We are two senior citizens who got a bill for $237.37 (10 times our usual bill) for a period in which we didn't even water flowers; and we never water the lawn.
We have had our home checked out by our plumber and the water company, and there is no leak.
Unfortunately we are at the mercy of these people. I have never felt so helpless. Is there anyone on our side?
The company can apparently do whatever it wants, or else we get our water turned off. I have a friend who has had the same miserable experience. Will somebody help us?
The other Holman
I want to comment on a recent letter by someone with the same name as myself.
To clarify, I am Dan Holman of Georgetown. Daniel Holman of Lexington was complaining about the U.S. presence in Iraq and Afghanistan. He also complained about fundamentalist forms of Islam and Christianity.
While I don't disagree with all of his statements, I also don't fully agree with them, nor would I have framed my thoughts in the same way. One reason I wanted to clarify the identities of the two Daniel Holmans is because I am chairman of the Christian Fellowship Group at the Unitarian Universalist Church in Lexington, and I didn't want readers to think that our group advocates claiming Christianity or Islam to be fascist organizations.
Like my namesake, I am also frustrated by the U.S.'s continuing choice to wage war in Iraq and Afghanistan.
Also, I find counterproductive to the advancement of world peace and human enlightenment some religious leaders' point of view that a main theme of humanity is that we are characters and tools in a divine effort to usher in a new kingdom based on submissive and unchecked loyalty to supreme authority.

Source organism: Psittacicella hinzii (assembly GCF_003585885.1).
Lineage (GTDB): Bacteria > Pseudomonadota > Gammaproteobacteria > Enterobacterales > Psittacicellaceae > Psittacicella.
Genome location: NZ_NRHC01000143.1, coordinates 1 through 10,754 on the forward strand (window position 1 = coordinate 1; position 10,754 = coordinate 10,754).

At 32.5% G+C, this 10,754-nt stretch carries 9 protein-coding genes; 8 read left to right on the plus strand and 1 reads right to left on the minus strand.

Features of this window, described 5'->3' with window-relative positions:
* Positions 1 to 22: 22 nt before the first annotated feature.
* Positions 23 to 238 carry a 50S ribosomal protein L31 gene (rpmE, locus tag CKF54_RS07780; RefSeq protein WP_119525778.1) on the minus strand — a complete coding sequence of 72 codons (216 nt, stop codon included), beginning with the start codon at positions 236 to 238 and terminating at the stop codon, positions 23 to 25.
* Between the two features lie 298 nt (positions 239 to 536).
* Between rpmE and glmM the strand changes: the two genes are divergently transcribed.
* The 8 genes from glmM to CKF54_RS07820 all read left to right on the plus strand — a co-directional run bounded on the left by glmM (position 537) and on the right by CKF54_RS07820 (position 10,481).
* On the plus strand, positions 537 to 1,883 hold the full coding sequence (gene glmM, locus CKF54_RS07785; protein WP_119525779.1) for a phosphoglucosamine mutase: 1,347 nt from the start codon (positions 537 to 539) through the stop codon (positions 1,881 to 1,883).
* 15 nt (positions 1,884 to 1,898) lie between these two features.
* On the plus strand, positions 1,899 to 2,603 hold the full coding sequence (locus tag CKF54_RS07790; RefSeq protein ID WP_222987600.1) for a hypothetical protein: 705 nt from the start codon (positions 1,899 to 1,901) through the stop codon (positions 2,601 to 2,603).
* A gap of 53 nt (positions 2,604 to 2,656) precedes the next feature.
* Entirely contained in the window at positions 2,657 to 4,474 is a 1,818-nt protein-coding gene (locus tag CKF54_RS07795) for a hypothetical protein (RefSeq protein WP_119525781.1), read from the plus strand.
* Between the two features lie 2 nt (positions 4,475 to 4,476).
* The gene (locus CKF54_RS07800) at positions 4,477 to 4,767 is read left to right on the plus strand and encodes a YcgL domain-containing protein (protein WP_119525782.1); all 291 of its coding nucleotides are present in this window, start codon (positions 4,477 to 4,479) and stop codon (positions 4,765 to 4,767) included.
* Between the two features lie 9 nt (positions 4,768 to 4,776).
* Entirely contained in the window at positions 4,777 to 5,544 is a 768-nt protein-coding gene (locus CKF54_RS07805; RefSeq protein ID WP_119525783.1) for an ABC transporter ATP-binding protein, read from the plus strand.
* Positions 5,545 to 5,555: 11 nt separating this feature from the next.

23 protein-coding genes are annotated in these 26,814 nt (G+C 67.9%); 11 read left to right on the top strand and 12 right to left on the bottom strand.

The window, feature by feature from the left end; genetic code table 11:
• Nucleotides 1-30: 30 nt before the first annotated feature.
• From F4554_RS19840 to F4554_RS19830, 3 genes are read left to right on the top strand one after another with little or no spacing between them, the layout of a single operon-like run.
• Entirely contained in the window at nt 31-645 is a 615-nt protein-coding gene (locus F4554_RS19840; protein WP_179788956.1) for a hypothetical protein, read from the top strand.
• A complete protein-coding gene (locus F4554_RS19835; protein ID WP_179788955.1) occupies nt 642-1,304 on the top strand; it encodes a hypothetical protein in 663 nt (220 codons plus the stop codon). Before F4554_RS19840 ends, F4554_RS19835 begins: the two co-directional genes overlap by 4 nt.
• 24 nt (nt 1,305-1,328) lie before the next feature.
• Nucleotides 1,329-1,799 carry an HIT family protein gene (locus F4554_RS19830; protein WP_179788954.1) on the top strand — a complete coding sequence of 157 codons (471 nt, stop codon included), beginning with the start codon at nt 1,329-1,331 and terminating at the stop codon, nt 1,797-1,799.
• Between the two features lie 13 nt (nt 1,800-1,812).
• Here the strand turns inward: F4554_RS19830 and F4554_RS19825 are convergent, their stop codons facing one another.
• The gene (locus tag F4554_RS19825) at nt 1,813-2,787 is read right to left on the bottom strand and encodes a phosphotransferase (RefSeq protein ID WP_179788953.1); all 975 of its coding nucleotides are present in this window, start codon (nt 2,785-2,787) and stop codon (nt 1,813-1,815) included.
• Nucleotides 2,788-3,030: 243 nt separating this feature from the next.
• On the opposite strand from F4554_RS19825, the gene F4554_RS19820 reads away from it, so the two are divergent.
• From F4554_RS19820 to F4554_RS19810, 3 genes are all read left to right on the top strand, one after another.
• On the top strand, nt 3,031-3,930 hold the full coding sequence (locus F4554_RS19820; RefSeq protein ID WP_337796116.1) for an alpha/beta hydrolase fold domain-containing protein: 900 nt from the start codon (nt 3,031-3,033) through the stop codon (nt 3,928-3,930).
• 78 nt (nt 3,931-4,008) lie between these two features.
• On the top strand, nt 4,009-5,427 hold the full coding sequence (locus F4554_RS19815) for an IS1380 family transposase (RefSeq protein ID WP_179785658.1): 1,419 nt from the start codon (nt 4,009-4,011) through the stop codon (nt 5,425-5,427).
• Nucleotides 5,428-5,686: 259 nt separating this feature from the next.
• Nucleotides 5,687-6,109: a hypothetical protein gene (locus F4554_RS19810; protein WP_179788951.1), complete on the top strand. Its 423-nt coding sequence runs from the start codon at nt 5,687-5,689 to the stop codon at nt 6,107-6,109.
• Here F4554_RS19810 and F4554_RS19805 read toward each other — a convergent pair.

However, I would word and frame things differently than the other Daniel Holman, so I just wanted to alert readers to our separate identities.
When German Chancellor Angela Merkel declared that Germany's attempts to build a multicultural society had "utterly failed," the declaration fueled a growing debate over the real value of immigration and multiculturalism.
This policy definitely needs reconsideration, especially in light of other biological phenomena.
In the biological world, "multi-species-ism" has had catastrophic consequences for biodiversity throughout the world. Compared to other threats to biodiversity, invasive introduced species rank second only to habitat destruction.
Of all 1,880 imperiled species in the United States, 49 percent are endangered because of introduced species, which are a greater threat to native biodiversity than pollution, harvest and disease combined.
Invasive species do not coexist forever in harmony. They coexist for a short time in competition until the invasive species out-reproduce their native competitors to extinction.
This happens when naive humans destroy the protections offered by thousands of years of geographical isolation.
We should be concerned that human multiculturalism may similarly undermine the cultural protection offered by thousands of years of geographical isolation.
In a very short geological time span, a small segment of human culture could gradually out-reproduce all the others until there is only one left. And the chance that your culture will be that last one is slim to none. We need national policies to be established by those skilled in math, science and problem solving, and not by dope-smoking Kumbaya singers.
David L. Krimm